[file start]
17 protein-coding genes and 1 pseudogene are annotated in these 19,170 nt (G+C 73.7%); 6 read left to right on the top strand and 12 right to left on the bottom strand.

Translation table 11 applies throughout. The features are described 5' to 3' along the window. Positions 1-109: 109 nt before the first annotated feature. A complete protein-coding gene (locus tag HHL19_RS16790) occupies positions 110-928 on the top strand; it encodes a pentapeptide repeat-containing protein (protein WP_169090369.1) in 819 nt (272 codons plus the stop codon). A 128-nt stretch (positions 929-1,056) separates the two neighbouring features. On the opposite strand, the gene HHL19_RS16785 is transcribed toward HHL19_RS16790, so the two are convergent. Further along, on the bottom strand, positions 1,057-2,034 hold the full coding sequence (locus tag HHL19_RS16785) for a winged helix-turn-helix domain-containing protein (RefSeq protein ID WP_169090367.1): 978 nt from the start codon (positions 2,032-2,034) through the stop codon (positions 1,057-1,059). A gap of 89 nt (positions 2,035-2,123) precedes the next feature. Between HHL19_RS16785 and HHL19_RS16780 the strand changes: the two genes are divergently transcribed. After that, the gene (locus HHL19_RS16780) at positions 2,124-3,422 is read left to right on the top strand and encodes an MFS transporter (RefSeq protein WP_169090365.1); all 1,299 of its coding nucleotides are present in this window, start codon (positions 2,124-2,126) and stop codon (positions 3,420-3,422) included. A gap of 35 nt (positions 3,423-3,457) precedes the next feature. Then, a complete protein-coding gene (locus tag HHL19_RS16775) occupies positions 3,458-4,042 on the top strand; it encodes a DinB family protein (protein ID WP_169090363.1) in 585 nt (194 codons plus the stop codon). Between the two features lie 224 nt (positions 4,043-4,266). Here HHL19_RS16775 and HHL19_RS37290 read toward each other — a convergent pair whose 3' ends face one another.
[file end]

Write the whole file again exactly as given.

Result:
17 protein-coding genes and 1 pseudogene are annotated in these 19,170 nt (G+C 73.7%); 6 read left to right on the top strand and 12 right to left on the bottom strand.

Translation table 11 applies throughout. The features are described 5' to 3' along the window. Positions 1-109: 109 nt before the first annotated feature. A complete protein-coding gene (locus tag HHL19_RS16790) occupies positions 110-928 on the top strand; it encodes a pentapeptide repeat-containing protein (protein WP_169090369.1) in 819 nt (272 codons plus the stop codon). A 128-nt stretch (positions 929-1,056) separates the two neighbouring features. On the opposite strand, the gene HHL19_RS16785 is transcribed toward HHL19_RS16790, so the two are convergent. Further along, on the bottom strand, positions 1,057-2,034 hold the full coding sequence (locus tag HHL19_RS16785) for a winged helix-turn-helix domain-containing protein (RefSeq protein ID WP_169090367.1): 978 nt from the start codon (positions 2,032-2,034) through the stop codon (positions 1,057-1,059). A gap of 89 nt (positions 2,035-2,123) precedes the next feature. Between HHL19_RS16785 and HHL19_RS16780 the strand changes: the two genes are divergently transcribed. After that, the gene (locus HHL19_RS16780) at positions 2,124-3,422 is read left to right on the top strand and encodes an MFS transporter (RefSeq protein WP_169090365.1); all 1,299 of its coding nucleotides are present in this window, start codon (positions 2,124-2,126) and stop codon (positions 3,420-3,422) included. A gap of 35 nt (positions 3,423-3,457) precedes the next feature. Then, a complete protein-coding gene (locus tag HHL19_RS16775) occupies positions 3,458-4,042 on the top strand; it encodes a DinB family protein (protein ID WP_169090363.1) in 585 nt (194 codons plus the stop codon). Between the two features lie 224 nt (positions 4,043-4,266). Here HHL19_RS16775 and HHL19_RS37290 read toward each other — a convergent pair whose 3' ends face one another.